What type of test do I need for my holiday & how do I get one?

The specifics will have to be clarified by your travel advisor when you book the holiday, as there are different testing requirements for different destinations. It’s important to note that any tests you need for travel will have to meet the UK Government’s testing requirements and come from a private testing provider, so you can’t use any of the tests that are being offered free of charge by the NHS.

In the set of requirements laid out by each destination, might or might not be the need to present a negative Covid-19 test. You’ll find information about the testing requirements for the country you are visiting at the Foreign, Commonwealth & Development Office travel advice pages:

The testing requirements for your return to the UK will vary depending on whether your country is on the green, amber or red list and whether or not you’ve been fully vaccinated.

All travellers returning from green list countries will need to take two COVID-19 tests; one pre-departure test (antigen test, LAMP test or PCR test) before they return to the UK and then an additional PCR test on or before day two of their return. These testing requirements also apply to fully vaccinated travellers returning from amber list countries and those aged under 18.

Travellers returning from the amber list countries who haven’t been double jabbed will need to take three Covid-19 tests

  • Pre-departure test (antigen test, LAMP test, or PCR test) before they return to the UK
  • An additional PCR test on or before day two of their return
  • Another PCR test on day eight of their return.

You will also need to take these three tests if you are returning from or have transited through a red list country in the 10 days before you arrive in the UK, as well as pre-booking a mandatory 11-night quarantine hotel package.

Pre-departure tests can either be arranged via a private testing provider in the UK or by getting a test in a destination that meets the UK Government’s testing requirements.

Some travel companies offer their own testing packages as well. So, it’s a good idea to speak to your travel provider about this topic. For instance, Travel Center provides discounted PCR tests with Randox Health, UK’s largest PCR provider, to ensure you make a safe & steady return to travel.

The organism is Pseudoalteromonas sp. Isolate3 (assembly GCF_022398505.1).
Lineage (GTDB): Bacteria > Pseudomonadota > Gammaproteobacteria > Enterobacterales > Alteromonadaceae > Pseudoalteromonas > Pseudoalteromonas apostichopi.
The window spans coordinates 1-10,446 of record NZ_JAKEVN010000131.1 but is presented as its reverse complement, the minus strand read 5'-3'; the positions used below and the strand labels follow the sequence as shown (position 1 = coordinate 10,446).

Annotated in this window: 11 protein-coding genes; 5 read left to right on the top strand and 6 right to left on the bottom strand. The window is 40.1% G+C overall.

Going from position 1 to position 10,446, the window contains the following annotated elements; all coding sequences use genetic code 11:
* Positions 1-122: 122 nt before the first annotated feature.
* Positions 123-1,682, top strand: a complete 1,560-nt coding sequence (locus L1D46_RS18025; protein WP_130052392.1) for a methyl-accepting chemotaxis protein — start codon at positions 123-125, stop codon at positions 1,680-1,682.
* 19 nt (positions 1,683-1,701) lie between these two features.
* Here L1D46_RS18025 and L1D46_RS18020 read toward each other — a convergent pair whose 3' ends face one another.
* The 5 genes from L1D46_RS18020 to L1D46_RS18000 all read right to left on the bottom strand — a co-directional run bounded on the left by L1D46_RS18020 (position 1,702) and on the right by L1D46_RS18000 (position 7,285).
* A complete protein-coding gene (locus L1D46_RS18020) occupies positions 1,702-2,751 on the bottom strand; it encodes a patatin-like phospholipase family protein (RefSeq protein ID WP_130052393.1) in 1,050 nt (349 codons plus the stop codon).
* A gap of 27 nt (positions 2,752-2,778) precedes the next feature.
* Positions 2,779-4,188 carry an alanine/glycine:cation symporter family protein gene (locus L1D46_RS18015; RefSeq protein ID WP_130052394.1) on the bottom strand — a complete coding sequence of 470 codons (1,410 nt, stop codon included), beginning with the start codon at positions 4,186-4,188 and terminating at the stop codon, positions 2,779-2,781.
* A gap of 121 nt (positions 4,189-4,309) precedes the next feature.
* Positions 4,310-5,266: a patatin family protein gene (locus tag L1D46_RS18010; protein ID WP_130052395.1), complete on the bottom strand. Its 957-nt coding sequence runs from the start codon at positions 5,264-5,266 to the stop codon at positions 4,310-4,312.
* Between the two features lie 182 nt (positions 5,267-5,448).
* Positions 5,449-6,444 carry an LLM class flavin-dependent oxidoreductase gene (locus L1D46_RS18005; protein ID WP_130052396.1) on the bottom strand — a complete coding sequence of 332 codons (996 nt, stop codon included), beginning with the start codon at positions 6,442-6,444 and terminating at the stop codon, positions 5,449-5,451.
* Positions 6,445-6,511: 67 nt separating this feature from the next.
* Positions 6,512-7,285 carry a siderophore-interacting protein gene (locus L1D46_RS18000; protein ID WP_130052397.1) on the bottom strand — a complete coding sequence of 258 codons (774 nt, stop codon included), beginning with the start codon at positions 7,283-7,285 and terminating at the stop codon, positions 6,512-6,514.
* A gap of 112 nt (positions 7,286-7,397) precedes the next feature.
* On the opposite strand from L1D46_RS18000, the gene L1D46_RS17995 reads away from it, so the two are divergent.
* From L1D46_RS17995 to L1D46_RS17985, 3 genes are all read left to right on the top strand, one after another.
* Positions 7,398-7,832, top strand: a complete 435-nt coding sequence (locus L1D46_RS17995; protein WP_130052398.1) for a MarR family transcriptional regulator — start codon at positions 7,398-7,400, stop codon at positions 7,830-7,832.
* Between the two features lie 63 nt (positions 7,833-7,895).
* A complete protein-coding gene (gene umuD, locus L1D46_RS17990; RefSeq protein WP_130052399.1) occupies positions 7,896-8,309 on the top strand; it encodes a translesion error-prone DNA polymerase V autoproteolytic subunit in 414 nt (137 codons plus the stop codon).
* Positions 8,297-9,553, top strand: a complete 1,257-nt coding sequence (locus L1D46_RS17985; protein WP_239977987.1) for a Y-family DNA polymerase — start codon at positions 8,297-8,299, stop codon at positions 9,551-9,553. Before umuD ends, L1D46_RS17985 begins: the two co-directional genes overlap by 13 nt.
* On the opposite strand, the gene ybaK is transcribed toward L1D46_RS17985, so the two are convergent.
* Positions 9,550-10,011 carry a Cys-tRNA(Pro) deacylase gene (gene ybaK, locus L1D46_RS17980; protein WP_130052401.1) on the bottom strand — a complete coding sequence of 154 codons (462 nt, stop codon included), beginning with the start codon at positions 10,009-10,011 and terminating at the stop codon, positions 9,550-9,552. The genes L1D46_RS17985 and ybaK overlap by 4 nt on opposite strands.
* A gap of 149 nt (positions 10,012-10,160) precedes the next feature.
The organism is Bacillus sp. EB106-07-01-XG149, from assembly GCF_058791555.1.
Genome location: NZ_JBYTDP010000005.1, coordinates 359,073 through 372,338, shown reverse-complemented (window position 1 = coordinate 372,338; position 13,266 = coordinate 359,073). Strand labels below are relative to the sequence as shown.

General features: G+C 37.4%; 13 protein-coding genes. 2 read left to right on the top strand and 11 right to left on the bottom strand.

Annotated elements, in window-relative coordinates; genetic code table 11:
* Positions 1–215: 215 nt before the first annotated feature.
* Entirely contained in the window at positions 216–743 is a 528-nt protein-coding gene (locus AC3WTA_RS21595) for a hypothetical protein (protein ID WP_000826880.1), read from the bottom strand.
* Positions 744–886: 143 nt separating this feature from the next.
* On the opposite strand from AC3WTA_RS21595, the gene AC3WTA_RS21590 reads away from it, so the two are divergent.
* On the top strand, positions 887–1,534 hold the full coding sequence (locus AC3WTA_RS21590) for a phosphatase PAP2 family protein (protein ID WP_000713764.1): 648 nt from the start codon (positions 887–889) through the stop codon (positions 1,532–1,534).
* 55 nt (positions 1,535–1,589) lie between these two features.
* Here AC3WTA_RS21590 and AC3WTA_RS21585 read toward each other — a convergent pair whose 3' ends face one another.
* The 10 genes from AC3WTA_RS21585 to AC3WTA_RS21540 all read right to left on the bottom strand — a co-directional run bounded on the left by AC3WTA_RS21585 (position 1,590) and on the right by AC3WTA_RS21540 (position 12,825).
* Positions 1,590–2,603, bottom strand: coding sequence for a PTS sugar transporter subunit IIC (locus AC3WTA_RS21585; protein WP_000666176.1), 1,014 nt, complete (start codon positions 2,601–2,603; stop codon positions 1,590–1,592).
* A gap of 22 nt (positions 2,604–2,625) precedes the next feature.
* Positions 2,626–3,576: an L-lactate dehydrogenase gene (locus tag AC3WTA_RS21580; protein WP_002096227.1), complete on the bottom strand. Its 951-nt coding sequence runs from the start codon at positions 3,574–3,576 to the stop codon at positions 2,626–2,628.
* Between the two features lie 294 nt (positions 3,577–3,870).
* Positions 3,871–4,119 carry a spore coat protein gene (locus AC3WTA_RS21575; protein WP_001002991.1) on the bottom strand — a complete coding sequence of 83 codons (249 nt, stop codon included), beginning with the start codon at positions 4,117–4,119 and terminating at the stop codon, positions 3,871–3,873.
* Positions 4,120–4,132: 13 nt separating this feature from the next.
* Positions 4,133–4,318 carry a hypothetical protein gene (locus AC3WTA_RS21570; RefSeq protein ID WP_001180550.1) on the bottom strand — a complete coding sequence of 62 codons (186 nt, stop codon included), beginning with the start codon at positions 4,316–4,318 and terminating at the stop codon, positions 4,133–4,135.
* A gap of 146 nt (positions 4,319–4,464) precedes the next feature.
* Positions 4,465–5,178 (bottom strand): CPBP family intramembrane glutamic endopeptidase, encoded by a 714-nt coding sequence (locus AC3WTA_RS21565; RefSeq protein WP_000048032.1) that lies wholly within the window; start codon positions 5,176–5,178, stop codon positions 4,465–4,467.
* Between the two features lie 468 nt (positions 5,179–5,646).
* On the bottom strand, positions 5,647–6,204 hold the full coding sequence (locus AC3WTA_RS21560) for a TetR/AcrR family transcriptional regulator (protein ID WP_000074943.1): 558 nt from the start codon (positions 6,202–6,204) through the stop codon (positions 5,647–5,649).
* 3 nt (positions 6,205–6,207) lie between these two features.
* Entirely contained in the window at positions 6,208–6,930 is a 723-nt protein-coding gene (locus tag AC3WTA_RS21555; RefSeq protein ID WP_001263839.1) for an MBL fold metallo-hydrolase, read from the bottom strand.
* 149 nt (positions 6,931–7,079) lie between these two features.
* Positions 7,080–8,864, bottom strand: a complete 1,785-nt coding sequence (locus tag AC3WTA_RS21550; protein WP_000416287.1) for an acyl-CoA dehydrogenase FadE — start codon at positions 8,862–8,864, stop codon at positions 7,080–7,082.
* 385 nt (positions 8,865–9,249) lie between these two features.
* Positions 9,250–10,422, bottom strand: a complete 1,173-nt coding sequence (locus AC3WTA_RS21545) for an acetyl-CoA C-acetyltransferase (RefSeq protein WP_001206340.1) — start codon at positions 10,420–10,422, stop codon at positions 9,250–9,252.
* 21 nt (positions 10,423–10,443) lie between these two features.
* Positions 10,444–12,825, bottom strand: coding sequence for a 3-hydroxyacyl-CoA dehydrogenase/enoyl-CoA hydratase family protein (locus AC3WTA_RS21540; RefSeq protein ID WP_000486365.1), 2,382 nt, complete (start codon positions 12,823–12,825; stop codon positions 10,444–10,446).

If I’m contacted by the NHS & Trace system and told to self-isolate over my holiday dates, what will it mean for my holiday?

In this scenario, there may be many possible outcomes. For starters, your holiday company might be able to change the date of your holiday, but if not and you can’t travel, cancellation charges will apply. These might be covered by your insurance policy. 

You can also check if you can transfer your package holiday to another person with your travel agency, this depends on the company’s supplier policy.

If I cannot follow my initial travel plans due to the coronavirus outbreak, am I entitled to compensation?

No, as the reason for the holiday not continuing is outside the control of your tour operator.

What are my options for postponing a trip?

Many travel companies are doing everything in their power to offer more flexible booking. For instance, if you wish to postpone a holiday booked with Travel Center, our agents will give you the option to change your travel date. 

However, in certain circumstances, this may not be possible. Travel companies are not legally required to offer a postponement if the FCDO is not advising against all but essential travel to your destination.

I don’t see how my holiday can go ahead. Should I still pay the remaining balance?

Each company has its own set of rules you will need to adhere to when booking your holiday. In this case, the travel company will contact you to iron out any wrinkles of this sort.

However, if we were to approach this question in the general sense – no, you don’t have to pay the remaining balance of your holiday if you don’t want to go. However, if you decide not to pay the final balance of your holiday before it has been officially cancelled by the company, then you will need to pay the cancellation charges attributed to your booking. This could mean loss of deposit or any monies paid thus far.

What happens if I travel to a country where the FCDO advises against all but essential travel?

If you decide to visit a destination that the FCDO advises against, you must be prepared for some unexpected risks. For instance, you may not be able to get home if travel restrictions kick into gear. The best possible course of action would be to check with your insurance company as to whether your travel insurance will still be valid, as travelling against FCDO advice is likely to mean it will be invalidated. If you are still considering travel, you need to be realistic about the level of disruption you are willing and able to endure. Make sure to do a thorough run of the entry requirements and travel rules currently in place before you book your trip.

There you go! Those are the top trending travel questions you need to know if you’re considering a holiday or booking a trip. We hope we covered what you were looking for, and if we didn’t, feel free to leave them below in the comment section – we won’t take long to give you an answer.

Also, if you’re looking to book a trip anytime soon, feel free to vanquish all your unanswered travel questions by our travel experts. Our concierge team of experts is always available to help you sort all your travel needs. All you have to do is let us know.